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Prime yields under downward pressure across Europe

Widespread falls in prime yields were seen across the main European real estate markets in the final quarter of 2009, according to the latest data from CB Richard Ellis.

Almost none of the locations covered by CBRE's European yield index saw upward movement in any sector in the fourth quarter, and the incidence of downward movement is spreading. These features were particularly marked in the office sector, in which nearly half of the monitored locations saw yields fall, and the downward movement in the yield index as a whole was more than twice that recorded in the previous quarter. This change is all the more notable given that the office market is also the sector experiencing the most significant rental decline, with nearly a third of the locations seeing a drop in prime office rents in the final quarter.

Commenting on these changes, Richard Holberton, director, EMEA Research, said: “The strengthening in investment appetite for core, prime assets that we saw towards the end of last year is clearly pushing prime yields lower across an increasing number of markets. The UK continues to stand out in a European context as the focus of the largest yield movements, but prime office yields are now also under downward pressure in many of the major urban centers including Paris, Frankfurt, Milan and Madrid. Given current investor preferences, it is no coincidence that yields are being driven lower mostly in the large, mature, liquid markets.”

Office yields across Europe fell in the fourth quarter. The CB Richard Ellis office yield index for the EU-15 area fell by 22 basis points in the quarter, a significantly larger change than in either of the previous two quarters in 2009. Of the 46 locations in the survey, 22 saw yields move lower and 24 remained unchanged. Most of the yield reductions occurred in Western European markets, with the largest yield reductions in Glasgow (falling 115 basis points to 5.85%), and Birmingham and Manchester (falling 110 basis points to 5.75%). “The Hungarian office market is among the unchanged ones – yields are still at 8 %” – said Gábor Borbély, senior analyst of CBRE Budapest.

Retail yields also fell during the fourth quarter. The CB Richard Ellis retail yield index for the EU-15 area fell by seven basis points in the quarter, but remains five basis points higher than it was a year ago. Of the 39 locations in the survey, 28 remained unchanged and 11 moved lower, eight of which were in the UK or France. The largest falls were in Birmingham and Manchester, which both fell 75 basis points to 5.75% and 5.50% respectively. Budapest retail yields remained stable at 7.75%, compared to last year.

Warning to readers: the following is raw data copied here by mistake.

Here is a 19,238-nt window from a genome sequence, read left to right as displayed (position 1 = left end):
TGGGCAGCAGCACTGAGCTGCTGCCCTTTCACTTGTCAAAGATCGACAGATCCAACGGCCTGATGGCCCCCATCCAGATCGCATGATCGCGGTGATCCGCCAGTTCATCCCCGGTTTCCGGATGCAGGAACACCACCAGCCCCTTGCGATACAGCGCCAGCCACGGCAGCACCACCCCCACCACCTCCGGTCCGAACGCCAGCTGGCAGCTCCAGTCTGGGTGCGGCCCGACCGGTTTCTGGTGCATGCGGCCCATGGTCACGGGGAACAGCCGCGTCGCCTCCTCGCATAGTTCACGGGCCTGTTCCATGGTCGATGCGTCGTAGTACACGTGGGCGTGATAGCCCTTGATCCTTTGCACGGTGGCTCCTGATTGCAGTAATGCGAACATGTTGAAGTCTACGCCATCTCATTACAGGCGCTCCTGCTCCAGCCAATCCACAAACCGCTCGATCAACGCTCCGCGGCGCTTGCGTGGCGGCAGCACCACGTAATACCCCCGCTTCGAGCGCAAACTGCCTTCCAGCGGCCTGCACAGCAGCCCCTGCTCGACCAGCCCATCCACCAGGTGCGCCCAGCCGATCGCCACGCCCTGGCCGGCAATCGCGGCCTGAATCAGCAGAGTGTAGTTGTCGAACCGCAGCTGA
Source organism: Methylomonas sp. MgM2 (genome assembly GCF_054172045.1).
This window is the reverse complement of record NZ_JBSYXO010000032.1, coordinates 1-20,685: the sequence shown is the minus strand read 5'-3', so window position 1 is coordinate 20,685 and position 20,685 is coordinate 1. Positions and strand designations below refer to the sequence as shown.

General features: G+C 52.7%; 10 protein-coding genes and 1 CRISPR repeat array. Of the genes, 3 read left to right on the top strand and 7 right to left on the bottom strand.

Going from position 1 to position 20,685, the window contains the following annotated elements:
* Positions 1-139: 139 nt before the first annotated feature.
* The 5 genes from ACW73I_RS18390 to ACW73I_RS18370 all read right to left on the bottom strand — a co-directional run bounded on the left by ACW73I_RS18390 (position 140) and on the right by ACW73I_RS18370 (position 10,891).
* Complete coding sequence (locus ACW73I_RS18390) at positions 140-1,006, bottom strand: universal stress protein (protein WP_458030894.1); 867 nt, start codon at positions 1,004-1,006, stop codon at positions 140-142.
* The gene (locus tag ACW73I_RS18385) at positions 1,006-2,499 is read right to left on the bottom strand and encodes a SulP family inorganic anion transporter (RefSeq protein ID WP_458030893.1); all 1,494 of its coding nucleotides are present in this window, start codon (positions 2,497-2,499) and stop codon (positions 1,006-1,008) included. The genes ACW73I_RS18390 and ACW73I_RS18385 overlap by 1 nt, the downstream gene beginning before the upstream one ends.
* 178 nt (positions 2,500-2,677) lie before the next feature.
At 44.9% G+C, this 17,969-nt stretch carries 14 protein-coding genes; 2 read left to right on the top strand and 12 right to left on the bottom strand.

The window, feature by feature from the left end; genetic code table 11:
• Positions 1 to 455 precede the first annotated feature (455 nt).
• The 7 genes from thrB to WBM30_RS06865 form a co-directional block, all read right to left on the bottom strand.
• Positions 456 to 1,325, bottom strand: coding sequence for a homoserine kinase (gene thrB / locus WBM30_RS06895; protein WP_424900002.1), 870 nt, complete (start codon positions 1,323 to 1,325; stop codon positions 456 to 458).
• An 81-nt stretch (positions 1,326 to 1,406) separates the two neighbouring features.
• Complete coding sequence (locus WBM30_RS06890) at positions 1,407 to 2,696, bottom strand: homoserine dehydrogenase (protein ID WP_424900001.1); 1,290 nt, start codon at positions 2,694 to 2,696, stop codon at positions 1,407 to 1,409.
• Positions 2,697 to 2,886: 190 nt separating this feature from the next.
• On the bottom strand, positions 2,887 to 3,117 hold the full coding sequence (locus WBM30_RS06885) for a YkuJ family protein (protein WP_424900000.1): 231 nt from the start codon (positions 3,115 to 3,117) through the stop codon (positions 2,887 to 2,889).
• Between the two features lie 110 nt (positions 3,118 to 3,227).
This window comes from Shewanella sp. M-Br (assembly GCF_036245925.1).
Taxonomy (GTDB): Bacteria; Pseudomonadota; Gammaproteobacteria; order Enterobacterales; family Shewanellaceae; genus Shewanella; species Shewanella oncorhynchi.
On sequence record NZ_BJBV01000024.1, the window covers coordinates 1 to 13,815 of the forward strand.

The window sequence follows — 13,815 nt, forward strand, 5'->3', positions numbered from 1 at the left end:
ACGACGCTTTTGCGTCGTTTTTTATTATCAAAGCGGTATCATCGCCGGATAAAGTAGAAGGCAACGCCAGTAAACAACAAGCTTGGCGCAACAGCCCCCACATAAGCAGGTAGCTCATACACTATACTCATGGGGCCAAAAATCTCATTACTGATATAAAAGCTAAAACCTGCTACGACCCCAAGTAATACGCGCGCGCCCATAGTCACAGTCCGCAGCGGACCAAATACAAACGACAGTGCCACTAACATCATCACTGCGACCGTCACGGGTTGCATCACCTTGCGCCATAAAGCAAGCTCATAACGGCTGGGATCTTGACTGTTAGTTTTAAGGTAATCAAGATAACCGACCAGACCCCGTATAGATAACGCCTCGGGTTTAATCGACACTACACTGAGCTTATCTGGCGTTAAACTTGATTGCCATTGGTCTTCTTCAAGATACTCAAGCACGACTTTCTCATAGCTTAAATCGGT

Industrial yields also fell. The CB Richard Ellis industrial yield index for the EU-15 area fell by 11 basis points for a second successive quarter, but is still 24 basis points higher than in Q4 2008. Seven of the 37 locations in the survey saw downward yield movements, 28 remained unchanged, and two rose. The largest yield reductions (of 75 basis points) were in Birmingham and Manchester (both falling to 7%). The two yield increases were in Barcelona (up 25 basis points to 8.25%) and Helsinki (up 15 basis points to 7.4%). In the last quarter of 2009, yields in the Hungarian market were still at 9.5%.

Prime office rents across Europe fell in the third quarter of 2009. The CB Richard Ellis office rent index for the EU-15 area dropped by 1.1% in the quarter, reducing the year-on-year rate of growth to -8.7%. Sixteen of the 46 locations in the survey saw falls in the level of prime rent, two saw increases, and 28 remained unchanged. The increases were in the City of London where rents rose 3.5% to £43.50 per sq ft and in Tel Aviv, rising 2.2% to €188 per sq m. The largest falls occurred in Dublin, down 12.5% to €376 per sq m, and Lyon, down 8% to €230 per sq m. In Budapest, rents are still at EUR 240 per sq m per annum.

Prime rents in the retail sector also fell during Q4 2009, with the CB Richard Ellis retail rent index for the EU-15 area falling by 1%, leaving it 2.5% lower over 2009 as a whole. Seven of the 39 locations in the survey saw a decline in the level of prime rent, 30 remained unchanged, and two showed increases. The largest falls were recorded in Lille (down 18.8% to €1,800 per sq m per annum) and Dubai (down 16.6% to €511 per sq m per annum). The two increases occurred in Glasgow (up 4% to €1,990 per sq m per annum) and Edinburgh (up 2.86% to €1,377 per sq m pa). In Budapest, the yearly prime rent in Q4 was EUR 1080 per sq m, which is a 10 % decline from last year.

European industrial rents saw minimal change in the quarter. The CB Richard Ellis industrial rent index for the EU-15 area fell by 0.4%, taking the year-on-year rate of growth to -4.7%. Twenty-three of the 37 locations in the survey saw the prime rent remaining stable, nine declined, and five showed increases. The largest increases occurred in Utrecht (up 7% to €70 per sq m per annum) and Geneva (up 4% to €145 per sq m pa). Prime rents in Budapest decreased to €60 per sq m per annum. (press release)